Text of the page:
Posted: 15/06/2022

Shop Talk: If I’d known then what I know now…

Tony Bagshaw, owner, Deli Bloc, Kettering 

Kafé Bloc had been going for eight years when the pandemic hit and overnight we were told to close our doors. We got all our existing suppliers on board and bought large sacks of flour, rice and pasta, fruit, veg, meat and even toilet roll. The following day we reopened as a grocery store. When we were eventually able to reopen the café, we knew it was going to be impossible to run both the store and café in the space we had. Fortunately, a retail unit two doors along became available and we signed a lease on that. Deli Bloc was born.  

My vision was to create an old-fashioned food shop crammed with goodies, from local cheeses, ham and homemade pies to chutneys, oils and jams – very different to the staples we were selling during lockdown. The reality is that the deli has become more of an extension to the café than I expected. A lot of people come in for the hot sausage rolls and sandwiches we make fresh every morning.  

Last year, the building next door to the deli came up for sale, so we bought that and moved the café into it, knocking down walls between the two buildings to amalgamate the two sides of the business. This enabled us to put in a bigger kitchen and accommodate more seating. 

We operate the café and deli as one entity. The deli is almost a stockholding area for the café. If I need a truckle of cheese for the kitchen, I just grab one from the deli. This means we rarely run out of anything.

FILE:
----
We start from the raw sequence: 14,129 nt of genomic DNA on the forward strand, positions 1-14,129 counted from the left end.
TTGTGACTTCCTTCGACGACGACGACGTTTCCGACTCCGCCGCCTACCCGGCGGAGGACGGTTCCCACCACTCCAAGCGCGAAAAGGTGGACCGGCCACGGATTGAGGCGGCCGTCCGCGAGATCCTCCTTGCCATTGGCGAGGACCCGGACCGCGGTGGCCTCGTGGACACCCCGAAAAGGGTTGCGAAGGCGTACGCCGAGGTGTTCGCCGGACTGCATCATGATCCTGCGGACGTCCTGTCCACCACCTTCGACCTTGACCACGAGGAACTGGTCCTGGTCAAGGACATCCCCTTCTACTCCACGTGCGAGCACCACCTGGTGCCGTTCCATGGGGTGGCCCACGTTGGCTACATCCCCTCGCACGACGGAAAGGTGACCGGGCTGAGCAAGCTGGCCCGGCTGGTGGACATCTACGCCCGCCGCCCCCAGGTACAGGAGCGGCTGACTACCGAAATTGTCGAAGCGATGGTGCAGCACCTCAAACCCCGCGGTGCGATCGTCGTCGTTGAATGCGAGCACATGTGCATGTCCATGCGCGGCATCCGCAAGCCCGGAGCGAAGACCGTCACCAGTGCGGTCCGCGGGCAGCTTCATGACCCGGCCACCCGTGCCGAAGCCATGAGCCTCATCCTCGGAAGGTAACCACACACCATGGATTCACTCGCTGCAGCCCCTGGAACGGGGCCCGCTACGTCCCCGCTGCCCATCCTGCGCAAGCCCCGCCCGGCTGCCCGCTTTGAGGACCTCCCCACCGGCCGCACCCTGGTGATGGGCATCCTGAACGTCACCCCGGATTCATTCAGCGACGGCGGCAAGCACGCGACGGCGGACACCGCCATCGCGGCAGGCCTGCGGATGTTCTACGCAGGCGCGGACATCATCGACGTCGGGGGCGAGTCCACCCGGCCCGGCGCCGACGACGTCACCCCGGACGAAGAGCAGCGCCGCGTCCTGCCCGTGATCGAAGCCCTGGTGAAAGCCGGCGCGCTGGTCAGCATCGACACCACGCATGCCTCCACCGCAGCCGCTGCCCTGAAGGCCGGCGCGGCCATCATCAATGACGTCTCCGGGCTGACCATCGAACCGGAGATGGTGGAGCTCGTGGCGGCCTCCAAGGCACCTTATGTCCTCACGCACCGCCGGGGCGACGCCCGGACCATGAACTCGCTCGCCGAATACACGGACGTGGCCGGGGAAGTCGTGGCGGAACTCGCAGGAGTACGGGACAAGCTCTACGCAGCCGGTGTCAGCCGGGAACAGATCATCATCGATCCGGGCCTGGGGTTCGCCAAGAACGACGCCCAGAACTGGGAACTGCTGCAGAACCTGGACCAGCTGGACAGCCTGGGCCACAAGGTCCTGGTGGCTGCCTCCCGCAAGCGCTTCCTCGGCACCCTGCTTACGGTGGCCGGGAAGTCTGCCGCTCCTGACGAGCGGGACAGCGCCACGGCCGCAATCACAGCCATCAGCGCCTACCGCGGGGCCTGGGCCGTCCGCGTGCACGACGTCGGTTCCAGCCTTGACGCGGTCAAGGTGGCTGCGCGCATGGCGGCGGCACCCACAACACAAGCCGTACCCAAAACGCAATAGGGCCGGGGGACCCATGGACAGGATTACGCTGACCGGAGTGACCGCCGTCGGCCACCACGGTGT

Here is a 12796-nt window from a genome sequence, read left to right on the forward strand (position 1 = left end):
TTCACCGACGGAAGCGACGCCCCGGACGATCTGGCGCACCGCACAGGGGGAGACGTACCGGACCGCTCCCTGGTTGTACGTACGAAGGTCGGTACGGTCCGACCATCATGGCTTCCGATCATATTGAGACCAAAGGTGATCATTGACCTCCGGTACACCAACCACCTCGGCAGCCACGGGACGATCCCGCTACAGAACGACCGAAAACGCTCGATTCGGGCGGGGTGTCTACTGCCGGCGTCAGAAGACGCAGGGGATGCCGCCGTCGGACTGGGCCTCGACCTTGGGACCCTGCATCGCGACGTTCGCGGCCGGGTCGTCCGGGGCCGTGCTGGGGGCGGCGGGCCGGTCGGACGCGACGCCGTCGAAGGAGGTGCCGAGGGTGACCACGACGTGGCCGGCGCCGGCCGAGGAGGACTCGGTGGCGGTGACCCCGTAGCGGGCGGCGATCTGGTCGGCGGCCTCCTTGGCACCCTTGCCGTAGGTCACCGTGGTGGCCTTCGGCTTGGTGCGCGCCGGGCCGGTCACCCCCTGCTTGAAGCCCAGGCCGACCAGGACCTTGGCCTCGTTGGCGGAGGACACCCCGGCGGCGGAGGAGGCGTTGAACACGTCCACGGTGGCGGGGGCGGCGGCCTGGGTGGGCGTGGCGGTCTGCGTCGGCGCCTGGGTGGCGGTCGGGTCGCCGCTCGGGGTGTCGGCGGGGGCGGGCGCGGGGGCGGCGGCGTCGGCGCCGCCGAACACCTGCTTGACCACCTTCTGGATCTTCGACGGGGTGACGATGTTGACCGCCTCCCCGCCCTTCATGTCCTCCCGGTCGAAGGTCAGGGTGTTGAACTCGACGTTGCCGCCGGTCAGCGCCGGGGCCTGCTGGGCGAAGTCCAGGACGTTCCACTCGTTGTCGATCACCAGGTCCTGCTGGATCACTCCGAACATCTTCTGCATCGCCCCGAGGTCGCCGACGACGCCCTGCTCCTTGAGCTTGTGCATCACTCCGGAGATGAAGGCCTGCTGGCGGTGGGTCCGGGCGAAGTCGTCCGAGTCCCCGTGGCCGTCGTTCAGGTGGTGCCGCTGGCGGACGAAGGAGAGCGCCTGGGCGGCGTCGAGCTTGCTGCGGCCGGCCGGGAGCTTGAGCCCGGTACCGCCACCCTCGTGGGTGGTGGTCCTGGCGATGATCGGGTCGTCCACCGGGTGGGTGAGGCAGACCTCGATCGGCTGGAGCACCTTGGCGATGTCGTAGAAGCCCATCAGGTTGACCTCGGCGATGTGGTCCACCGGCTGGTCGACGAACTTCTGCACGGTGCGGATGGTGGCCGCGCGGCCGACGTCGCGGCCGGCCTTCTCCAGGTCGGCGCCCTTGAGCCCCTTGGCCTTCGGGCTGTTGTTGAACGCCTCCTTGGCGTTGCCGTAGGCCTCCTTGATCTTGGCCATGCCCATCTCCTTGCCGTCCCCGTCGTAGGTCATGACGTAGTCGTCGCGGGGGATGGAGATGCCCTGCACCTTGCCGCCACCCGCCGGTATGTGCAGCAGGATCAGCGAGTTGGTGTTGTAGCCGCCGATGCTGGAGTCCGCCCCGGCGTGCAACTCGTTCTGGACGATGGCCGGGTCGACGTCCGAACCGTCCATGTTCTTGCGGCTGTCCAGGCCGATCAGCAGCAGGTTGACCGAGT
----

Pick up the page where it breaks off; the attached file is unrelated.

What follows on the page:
One of the tricks is to design the café menu for commonality of ingredients: we try and ensure that each ingredient we buy has multiple uses and is used in several dishes. We wouldn’t buy an ingredient for just one dish.  

The café generates two-thirds of our turnover, and the deli a third, which corresponds to the space they occupy. The two parts of the business produce a similar net profit. The higher labour costs associated with running the café are balanced with higher margins, while on the deli side, margins are lower but so is the cost of labour.  

Staffing has been a challenge in recent years. We have a higher staff turnover than we used to, due to people leaving the industry. I started off in the kitchen doing all the cooking and now, 10 years later, I am back there again as staff have left. We have eight or nine employees on the books at any one time, which equates to four or five full-timers.  

Considering the current climate, the business is performing well. The café continues to grow month on month and the deli is ticking over nicely, although many people have reverted to their old shopping habits.  

My plan for the future is to try and take a holiday. Before I go though, I want to make sure everything is running as it should be.  

Interview Lynda Searby 

Photography Richard Faulks 

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